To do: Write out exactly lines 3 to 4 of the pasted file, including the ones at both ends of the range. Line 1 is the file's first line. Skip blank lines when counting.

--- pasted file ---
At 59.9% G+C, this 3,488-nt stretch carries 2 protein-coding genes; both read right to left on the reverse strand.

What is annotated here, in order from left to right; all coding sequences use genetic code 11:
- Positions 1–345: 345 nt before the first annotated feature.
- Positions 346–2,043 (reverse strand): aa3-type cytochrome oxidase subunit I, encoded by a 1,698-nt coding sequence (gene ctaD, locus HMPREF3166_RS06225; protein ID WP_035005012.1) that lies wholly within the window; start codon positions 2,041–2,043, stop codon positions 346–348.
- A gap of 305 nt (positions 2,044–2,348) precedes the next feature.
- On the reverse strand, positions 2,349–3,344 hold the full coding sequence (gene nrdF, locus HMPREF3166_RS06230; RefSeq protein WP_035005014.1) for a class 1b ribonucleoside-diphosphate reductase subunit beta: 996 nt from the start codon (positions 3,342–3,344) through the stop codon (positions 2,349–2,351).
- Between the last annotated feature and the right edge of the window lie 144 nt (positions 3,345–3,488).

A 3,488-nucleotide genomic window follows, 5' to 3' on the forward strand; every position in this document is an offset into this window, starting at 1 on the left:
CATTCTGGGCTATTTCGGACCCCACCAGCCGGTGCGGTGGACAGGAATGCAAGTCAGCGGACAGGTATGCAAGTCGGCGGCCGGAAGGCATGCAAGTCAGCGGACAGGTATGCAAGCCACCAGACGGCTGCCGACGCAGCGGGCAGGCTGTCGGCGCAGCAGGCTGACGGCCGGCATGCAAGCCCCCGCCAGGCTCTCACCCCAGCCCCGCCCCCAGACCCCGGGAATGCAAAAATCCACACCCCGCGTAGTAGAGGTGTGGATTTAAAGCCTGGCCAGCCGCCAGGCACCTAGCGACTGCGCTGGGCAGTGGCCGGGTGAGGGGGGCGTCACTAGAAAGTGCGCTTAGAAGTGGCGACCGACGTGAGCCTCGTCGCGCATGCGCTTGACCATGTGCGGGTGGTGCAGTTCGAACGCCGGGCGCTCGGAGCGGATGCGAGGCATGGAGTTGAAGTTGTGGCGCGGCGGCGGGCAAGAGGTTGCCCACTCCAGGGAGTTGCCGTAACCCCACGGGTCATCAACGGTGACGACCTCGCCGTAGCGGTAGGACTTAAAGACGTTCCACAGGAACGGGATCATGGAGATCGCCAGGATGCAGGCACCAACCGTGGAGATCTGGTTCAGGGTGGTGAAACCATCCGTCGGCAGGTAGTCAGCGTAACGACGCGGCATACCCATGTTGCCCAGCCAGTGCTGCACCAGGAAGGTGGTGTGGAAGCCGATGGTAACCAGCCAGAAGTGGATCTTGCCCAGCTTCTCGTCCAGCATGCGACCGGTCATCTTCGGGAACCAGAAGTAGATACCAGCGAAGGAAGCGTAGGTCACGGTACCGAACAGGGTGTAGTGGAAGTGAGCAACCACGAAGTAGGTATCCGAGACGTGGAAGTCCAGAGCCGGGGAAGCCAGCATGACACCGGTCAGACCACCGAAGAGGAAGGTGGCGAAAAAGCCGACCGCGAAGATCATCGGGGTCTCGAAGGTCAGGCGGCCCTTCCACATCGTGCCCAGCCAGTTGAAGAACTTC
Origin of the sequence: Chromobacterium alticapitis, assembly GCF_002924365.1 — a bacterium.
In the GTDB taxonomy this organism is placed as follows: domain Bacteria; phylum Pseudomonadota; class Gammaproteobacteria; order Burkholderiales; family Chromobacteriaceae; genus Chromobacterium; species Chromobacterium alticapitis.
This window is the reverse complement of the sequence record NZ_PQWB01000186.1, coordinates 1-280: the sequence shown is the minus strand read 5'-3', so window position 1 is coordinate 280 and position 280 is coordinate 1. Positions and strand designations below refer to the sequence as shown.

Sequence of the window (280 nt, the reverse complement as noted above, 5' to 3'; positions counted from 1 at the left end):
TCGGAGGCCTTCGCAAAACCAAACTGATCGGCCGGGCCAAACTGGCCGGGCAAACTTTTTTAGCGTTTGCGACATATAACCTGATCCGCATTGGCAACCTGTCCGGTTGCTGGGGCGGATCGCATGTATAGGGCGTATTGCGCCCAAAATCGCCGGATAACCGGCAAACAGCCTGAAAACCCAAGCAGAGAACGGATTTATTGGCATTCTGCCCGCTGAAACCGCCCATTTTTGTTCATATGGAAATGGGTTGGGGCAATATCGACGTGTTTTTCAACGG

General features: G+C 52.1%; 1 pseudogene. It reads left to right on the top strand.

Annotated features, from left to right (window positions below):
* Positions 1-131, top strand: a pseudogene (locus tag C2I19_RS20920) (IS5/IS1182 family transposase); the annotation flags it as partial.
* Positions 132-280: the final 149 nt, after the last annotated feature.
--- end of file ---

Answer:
- Positions 1–345: 345 nt before the first annotated feature.
- Positions 346–2,043 (reverse strand): aa3-type cytochrome oxidase subunit I, encoded by a 1,698-nt coding sequence (gene ctaD, locus HMPREF3166_RS06225; protein ID WP_035005012.1) that lies wholly within the window; start codon positions 2,041–2,043, stop codon positions 346–348.